Sunday, August 09, 2009

Two Years Before the Mast

Following up on this omnibus review of several books of The Canon, here are the last few installments of the massive Patrick O'Brian-authored series of sea tales that have occupied so much of my interest for so many years.

Patrick O'Brian; The Hundred Days (W.W. Norton & Co.; 1999; cover by Geoff Hunt).

Having ended the war with the previous book, Jack and Stephen end up in the thick of things again as Napoleon escapes from his exile/prison. The thing that struck me oddest about this volume was the juxtaposition of two deaths. Stephen loses someone close to him before the start of the action and spends a lot of time thinking on it. Jack loses someone close to him near the end of the action, but as it is in the midst of a battle, hardly bats an eyelash. The first death (Stephen) was gradually accepted, due to the pacing of how it was considered. The second death (Jack) sat not at all well, given the way it was presented (an eyeblink) and considered (hardly at all).

Patrick O'Brian; Blue at the Mizzen (W.W. Norton & Co.; 2000; cover by Geoff Hunt).

With Napoleon finally (heh) bottled up, Jack and Stephen can proceed on their "hydrographical expedition" (mapping plus revolutionary stirring) to South America. A complex plot of moves and counter-moves, changing alliances and orders complicates things. Making the best of the shifting sands, the action is called back overseas when a letter arrives. Jack has been made an Admiral of the Blue and will next command a fleet.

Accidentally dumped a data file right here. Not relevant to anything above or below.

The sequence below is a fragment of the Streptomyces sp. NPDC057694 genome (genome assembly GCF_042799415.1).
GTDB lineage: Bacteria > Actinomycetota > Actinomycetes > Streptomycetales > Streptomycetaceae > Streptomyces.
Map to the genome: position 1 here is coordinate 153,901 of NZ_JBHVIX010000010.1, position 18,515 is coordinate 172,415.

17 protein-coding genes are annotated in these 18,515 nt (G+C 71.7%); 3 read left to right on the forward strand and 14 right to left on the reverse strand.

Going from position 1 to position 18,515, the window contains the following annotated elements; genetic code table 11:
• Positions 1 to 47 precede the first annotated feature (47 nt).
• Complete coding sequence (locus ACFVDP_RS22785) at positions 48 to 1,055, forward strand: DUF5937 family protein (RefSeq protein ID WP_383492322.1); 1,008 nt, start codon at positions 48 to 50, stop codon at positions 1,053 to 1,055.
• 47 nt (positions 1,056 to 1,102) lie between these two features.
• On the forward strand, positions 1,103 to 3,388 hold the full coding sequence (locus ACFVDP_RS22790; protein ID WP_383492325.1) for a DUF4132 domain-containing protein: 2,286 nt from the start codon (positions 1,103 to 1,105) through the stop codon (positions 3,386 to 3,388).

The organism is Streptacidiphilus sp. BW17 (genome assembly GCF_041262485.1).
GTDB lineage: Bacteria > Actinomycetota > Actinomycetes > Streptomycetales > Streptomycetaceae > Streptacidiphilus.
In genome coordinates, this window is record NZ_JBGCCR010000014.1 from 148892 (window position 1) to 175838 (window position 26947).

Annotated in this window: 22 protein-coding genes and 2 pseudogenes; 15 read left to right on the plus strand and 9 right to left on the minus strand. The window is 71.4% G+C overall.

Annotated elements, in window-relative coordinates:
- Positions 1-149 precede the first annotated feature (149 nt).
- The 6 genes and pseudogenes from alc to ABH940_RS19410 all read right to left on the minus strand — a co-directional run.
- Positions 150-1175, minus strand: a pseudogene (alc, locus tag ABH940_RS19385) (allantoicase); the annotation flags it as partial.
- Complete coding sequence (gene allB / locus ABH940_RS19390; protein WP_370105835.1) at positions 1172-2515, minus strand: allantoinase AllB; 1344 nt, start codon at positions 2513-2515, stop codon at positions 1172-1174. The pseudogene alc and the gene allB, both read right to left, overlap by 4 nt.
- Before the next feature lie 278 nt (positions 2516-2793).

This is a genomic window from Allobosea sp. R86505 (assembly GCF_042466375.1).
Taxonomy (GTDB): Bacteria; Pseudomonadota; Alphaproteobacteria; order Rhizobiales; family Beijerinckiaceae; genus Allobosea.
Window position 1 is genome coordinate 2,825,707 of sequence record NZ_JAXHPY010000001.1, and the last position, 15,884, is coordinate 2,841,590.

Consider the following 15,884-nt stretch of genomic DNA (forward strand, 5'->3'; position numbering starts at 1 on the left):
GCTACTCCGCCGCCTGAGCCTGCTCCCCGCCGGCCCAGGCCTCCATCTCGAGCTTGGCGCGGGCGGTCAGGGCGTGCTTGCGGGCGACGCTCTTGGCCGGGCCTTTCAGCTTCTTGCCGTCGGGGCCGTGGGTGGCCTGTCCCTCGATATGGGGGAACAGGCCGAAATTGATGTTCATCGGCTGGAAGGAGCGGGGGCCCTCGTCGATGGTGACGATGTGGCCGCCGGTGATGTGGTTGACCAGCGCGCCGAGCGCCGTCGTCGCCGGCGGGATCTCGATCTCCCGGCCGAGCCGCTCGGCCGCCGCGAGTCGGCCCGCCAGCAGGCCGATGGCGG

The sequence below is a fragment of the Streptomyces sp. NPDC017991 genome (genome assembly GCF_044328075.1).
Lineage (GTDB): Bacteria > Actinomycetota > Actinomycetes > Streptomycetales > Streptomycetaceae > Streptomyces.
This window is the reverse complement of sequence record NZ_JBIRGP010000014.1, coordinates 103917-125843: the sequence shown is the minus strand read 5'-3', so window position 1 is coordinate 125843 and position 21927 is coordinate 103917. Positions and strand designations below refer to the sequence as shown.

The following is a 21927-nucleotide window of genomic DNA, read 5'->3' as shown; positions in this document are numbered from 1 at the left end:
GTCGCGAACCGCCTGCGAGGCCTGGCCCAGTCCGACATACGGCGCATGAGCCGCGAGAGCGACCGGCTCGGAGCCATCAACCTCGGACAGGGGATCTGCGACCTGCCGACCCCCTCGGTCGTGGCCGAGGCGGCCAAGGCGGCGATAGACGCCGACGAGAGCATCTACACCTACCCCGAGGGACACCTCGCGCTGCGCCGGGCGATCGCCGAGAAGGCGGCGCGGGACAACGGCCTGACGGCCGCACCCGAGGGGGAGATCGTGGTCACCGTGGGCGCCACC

Patrick O'Brian; 21: The Final Unfinished Voyage of Jack Aubrey (W.W. Norton & Co.; 2004; cover by Geoff Hunt).

A fragment, alas. O'Brian was only a few chapters (drafts at best) into the next volume (which would have taken Jack to his command near South Africa, and presumably would have taken Stephen closer to his fiance) when it all ends...

I titled this posting Two Years Before the Mast because I read these books, end-to-end, during two years (I could have gone through faster, but there are so many other books!). Amazing books, even having been read (some volumes) eight or more times since I first found them. I'm not sure if these would be my sole choice for a deserted isle, but they very might well be. Fantastic writing, amazing stories, wonderful characters, the food, the music...and...the sea. The eternal sea.

Where now, Columbus? I have several non-fiction books set in and around the era of The Canon. I have a couple of other O'Brian books, including two sea tales written before this series. Maybe a visit to Neal Stephenson and his Baroque Cycle, along with the non-fiction books I've collected for that series. Harry Flashman, maybe? We shall see!

No comments: